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Andy Burns had an eventful first day back in the major leagues

Dave Roberts: “I don’t know how many guys got their first major league hit and pitched in a major league game in that same game.”

MLB: Texas Rangers at Los Angeles Dodgers Robert Hanashiro-USA TODAY Sports

It took five years to get back to the majors, and Andy Burns crammed an awful lot into his first game back.

Before Saturday, Burns last played in the major leagues in 2016 with the Blue Jays, going hitless in six at-bats. The journey from then to now took Burns around the globe, including two years with the Lotte Giants in the Korean Baseball Organization, where he hit 38 home runs and 72 doubles. After another year in Triple-A Buffalo, Burns played that offseason with Sydney in the Australian Baseball League.

On another minor league deal with Toronto in 2020, he spent the year at the alternate training site before signing with the Dodgers in December.

“I’ve always had confidence in myself. Obviously there’s times where it’s tougher than other times, and you question a little bit,” Burns said before Saturday’s game. “But it’s always been my focus to get back at the big league level and help a team win a championship.”

The Dodgers called Burns up after he hit .330/.427/.598 in 30 games with Oklahoma City, starting games at third base, second base, left field, and right field.

“He’s done everything we’ve asked that he can do,” manager Dave Roberts said. “He’s performed as well as anyone at Triple-A, and I’m just happy he got that opportunity.”

That opportunity for Burns included a start at second base against left-hander Kolby Allard on Saturday, Burns’ first major league start, at 30 years, 309 days old.

“Nothing in this game is ever given to you, and you’ve got to earn everything. Throughout the last five years, just putting in the work every single day and knowing that this is what you’re striving to do,” Burns said of his return to the majors. “To accomplish that is great, but there’s more on the table I want to accomplish as well.”

In Burns’ first at-bat on Saturday, he beat out a bouncer to shortstop for his first major league hit. Then he walked in the fourth, his first major league walk.

But as the game got away from the Dodgers, who allowed season highs in runs and hits in a blowout loss to Texas, things got even weirder.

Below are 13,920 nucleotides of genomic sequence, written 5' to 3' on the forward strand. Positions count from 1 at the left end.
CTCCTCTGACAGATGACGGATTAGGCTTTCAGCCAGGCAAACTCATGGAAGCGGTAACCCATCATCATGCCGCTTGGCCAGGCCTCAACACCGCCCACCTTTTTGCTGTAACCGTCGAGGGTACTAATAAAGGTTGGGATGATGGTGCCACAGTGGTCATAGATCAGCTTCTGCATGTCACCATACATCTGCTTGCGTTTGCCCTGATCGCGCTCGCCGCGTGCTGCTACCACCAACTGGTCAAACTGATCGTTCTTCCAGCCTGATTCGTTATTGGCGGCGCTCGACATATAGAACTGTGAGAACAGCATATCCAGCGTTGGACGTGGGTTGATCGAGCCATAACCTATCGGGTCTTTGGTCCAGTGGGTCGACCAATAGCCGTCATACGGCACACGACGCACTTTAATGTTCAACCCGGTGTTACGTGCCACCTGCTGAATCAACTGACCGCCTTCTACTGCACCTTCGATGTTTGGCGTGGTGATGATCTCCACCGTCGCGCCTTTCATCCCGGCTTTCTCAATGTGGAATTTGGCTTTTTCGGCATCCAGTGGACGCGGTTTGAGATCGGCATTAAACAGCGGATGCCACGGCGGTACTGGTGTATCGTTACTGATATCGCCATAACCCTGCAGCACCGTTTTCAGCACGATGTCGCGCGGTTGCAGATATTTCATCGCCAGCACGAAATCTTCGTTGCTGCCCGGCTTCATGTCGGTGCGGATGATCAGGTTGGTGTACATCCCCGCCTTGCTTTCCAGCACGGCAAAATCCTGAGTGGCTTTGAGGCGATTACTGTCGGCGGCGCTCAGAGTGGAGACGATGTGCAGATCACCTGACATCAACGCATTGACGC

When Nate Jones struggled in the eighth, then allowed a walk and a home run to his first two batters of the ninth, Roberts removed him after 30 pitches, not wanting to stretch him further. With the game already out of hand, down 10-1 at that point, Roberts didn’t turn to any of his six remaining relief pitchers.

While removing Jones, with the infielders and catcher Will Smith gathered around, Roberts sprung the news that Burns was going to pitch the final three outs.

“As I made the mound visit, there was a little comedic stuff just to kind of diffuse the moment and get him ready,” Roberts said. “I sort of ambushed him.”

Burns, a 2011 draftee, had never pitched professionally. Though his bio at the University of Kentucky mentions Burns pitching in high school before throwing an inning for the Duluth Huskies in the summer of 2009 in the Northwoods League. Roberts did not know if any pitching history for Burns, but did note, “I just figured he had a right arm and he can throw it over the plate.”

“I just asked him if he was ready to make history, and he said ‘Let’s do it,’” Roberts said.

Burns retired two of his first three batters faced, but then outfielder Jason Martin took him deep for his first major league home run, shades of Dodgers catcher David Ross doing the same against Mark Grace in 2002. After a single by Isiah Kiner-Falefa, Burns struck out pitcher Josh Sborz looking.

As a hitter, Burns had one walk and no strikeouts. As a pitcher, he had no walks and one strikeout.

“I don’t know how many guys got their first major league hit and pitched in a major league game in that same game,” Roberts said.

In the last 60 years at least, Burns is the only one, thanks to Sarah Langs at

Bullpen usage

The Dodgers for the better part of a month carried 10 relief pitchers on the active roster. But this week, with Tony Gonsolin returning to give the Dodgers a five-man rotation instead of four, and with Mitch White getting optioned Saturday when Burns was called up to give the Dodgers 13 position players again, the Dodgers have only eight relievers at the moment.

Keeping Trevor Bauer in to start the seventh inning on Saturday, then opting for Burns over another reliever mean the Dodgers head into Sunday with four high-leverage relievers — Kenley Jansen, Blake Treinen, Victor Gonzalez, and Joe Kelly — all with three days rest. Jimmy Nelson pitched Friday, but that was his only outing in the previous eight days.